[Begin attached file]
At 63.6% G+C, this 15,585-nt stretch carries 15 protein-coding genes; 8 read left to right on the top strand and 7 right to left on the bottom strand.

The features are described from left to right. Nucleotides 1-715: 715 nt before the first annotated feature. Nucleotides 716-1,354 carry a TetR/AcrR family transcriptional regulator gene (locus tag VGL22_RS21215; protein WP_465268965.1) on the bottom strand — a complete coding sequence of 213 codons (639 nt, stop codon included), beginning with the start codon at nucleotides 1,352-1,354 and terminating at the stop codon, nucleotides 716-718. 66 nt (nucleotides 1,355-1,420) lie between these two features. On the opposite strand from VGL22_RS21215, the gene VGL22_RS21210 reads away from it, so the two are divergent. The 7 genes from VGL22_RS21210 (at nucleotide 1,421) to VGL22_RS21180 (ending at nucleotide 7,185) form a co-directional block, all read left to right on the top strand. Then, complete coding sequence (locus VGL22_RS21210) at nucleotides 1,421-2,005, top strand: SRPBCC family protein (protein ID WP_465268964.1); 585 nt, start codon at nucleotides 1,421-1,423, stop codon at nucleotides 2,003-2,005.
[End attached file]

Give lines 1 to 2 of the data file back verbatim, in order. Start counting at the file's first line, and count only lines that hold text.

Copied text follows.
At 63.6% G+C, this 15,585-nt stretch carries 15 protein-coding genes; 8 read left to right on the top strand and 7 right to left on the bottom strand.

The features are described from left to right. Nucleotides 1-715: 715 nt before the first annotated feature. Nucleotides 716-1,354 carry a TetR/AcrR family transcriptional regulator gene (locus tag VGL22_RS21215; protein WP_465268965.1) on the bottom strand — a complete coding sequence of 213 codons (639 nt, stop codon included), beginning with the start codon at nucleotides 1,352-1,354 and terminating at the stop codon, nucleotides 716-718. 66 nt (nucleotides 1,355-1,420) lie between these two features. On the opposite strand from VGL22_RS21215, the gene VGL22_RS21210 reads away from it, so the two are divergent. The 7 genes from VGL22_RS21210 (at nucleotide 1,421) to VGL22_RS21180 (ending at nucleotide 7,185) form a co-directional block, all read left to right on the top strand. Then, complete coding sequence (locus VGL22_RS21210) at nucleotides 1,421-2,005, top strand: SRPBCC family protein (protein ID WP_465268964.1); 585 nt, start codon at nucleotides 1,421-1,423, stop codon at nucleotides 2,003-2,005.